Both trifles and structure are tossed out the door by director Ken Russell in this film. Here, historical content matters not so much as metaphors, feelings, emotions, and interpretations, ... See full summary »
A huge panorama of Wagner's life and work, from before the 1848 Revolution, through his exile in Switzerland, his rescue by the besotted King Ludwig II of Bavaria to the final triumph at ... See full summary »
July. 1997. The height of summer. England. Oasis reach number one with 'D'you Know What I Mean'. Tony Blair has moved his stuff in to Downing Street. Meanwhile Danny is trying to tell a ... See full summary »
Every bit as interesting and well staged as Creation of a Genius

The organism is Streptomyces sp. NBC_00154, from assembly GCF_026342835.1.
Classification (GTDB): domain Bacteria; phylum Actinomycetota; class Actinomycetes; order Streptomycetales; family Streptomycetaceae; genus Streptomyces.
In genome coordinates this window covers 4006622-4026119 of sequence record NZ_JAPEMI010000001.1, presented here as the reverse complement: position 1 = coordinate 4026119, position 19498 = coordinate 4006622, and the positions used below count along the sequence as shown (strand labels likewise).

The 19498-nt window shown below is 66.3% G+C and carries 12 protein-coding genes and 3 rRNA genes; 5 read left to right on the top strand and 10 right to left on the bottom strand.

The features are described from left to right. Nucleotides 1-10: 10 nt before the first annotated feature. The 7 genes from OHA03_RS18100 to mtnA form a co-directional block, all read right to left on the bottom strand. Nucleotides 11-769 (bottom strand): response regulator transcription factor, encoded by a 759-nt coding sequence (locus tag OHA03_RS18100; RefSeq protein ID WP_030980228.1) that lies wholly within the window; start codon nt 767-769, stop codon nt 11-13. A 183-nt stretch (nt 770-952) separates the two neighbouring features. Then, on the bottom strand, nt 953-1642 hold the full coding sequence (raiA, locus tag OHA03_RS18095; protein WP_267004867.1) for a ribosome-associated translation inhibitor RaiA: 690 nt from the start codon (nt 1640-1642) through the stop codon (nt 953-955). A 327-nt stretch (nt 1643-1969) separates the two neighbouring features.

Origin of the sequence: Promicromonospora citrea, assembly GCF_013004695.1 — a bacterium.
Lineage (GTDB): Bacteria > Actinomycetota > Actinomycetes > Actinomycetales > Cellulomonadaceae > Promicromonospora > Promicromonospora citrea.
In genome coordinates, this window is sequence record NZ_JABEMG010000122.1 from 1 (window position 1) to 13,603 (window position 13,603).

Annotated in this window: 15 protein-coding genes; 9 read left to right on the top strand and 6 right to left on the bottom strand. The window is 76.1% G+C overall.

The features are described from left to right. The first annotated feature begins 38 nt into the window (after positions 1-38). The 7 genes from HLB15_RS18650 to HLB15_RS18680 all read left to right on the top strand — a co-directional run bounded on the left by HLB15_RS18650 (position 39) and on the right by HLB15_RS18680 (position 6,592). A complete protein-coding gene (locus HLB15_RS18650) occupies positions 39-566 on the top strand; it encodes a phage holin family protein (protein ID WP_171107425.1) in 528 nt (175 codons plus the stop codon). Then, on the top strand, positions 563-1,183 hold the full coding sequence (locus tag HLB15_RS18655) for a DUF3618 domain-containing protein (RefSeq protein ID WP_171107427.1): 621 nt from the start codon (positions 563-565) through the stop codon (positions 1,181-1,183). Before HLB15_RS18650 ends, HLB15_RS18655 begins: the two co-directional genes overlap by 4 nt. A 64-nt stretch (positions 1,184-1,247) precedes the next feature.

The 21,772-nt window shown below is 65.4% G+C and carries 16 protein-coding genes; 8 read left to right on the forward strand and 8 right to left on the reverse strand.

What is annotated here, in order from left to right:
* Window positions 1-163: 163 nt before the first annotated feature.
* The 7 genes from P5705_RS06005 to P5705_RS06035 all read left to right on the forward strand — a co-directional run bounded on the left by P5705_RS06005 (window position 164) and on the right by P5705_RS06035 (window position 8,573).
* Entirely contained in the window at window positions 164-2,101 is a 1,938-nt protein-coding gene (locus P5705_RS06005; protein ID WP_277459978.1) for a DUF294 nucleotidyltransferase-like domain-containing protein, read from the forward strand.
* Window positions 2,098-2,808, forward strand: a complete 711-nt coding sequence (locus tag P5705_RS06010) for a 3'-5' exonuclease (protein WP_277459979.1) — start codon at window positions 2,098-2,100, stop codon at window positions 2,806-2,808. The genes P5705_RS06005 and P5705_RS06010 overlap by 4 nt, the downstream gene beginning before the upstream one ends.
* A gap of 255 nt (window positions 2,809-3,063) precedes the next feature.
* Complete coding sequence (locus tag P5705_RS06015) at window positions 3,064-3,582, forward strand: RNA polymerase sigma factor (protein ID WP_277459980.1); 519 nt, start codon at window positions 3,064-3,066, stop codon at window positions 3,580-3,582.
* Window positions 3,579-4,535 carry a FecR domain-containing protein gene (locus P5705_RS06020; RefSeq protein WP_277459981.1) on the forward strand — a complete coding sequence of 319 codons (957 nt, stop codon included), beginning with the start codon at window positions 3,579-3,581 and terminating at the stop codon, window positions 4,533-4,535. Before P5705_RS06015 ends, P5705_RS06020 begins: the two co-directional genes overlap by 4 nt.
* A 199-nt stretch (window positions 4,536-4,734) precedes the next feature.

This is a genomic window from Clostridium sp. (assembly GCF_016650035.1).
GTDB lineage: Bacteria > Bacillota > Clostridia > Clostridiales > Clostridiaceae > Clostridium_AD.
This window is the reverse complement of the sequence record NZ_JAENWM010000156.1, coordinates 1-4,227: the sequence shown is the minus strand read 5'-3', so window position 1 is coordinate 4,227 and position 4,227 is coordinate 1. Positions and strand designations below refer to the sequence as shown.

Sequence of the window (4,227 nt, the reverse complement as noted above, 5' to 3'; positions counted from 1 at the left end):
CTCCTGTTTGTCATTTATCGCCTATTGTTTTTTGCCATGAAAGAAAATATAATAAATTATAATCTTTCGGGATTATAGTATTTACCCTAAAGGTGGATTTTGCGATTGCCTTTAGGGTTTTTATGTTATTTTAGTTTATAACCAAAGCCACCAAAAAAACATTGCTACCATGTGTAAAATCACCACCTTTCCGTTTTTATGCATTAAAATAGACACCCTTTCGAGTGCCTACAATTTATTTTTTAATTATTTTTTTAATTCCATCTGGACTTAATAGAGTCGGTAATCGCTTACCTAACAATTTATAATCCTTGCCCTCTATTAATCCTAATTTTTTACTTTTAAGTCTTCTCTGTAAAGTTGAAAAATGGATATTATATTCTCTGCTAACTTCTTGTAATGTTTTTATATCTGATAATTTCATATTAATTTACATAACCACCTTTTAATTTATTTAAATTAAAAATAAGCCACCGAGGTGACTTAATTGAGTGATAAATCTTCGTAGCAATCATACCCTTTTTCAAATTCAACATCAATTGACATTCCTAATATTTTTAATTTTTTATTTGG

I was very impressed with Charles Hazelwood's previous documentary series, especially with Beethoven, so I watched this two-parter being a big lover of Tchaikovsky's music. And I loved it overall. My only minor problem is that throughout the series there are some gratuitous scenes with Tchaikovsky's secret sexual life, which felt a bit like padding. But everything else is so good though. The production values are exquisite, and the music of course is brilliant. Charles Hazelwood's observations are also quite informative, the script is beautifully written and the direction is strong, as are the pacing and sound. Ed Stoppard is not bad at all as Tchaikovsky, perhaps a tad dull at first, but as his material got better his performance became more passionate and heartfelt. So overall, I liked it a lot. 9/10 Bethany Cox
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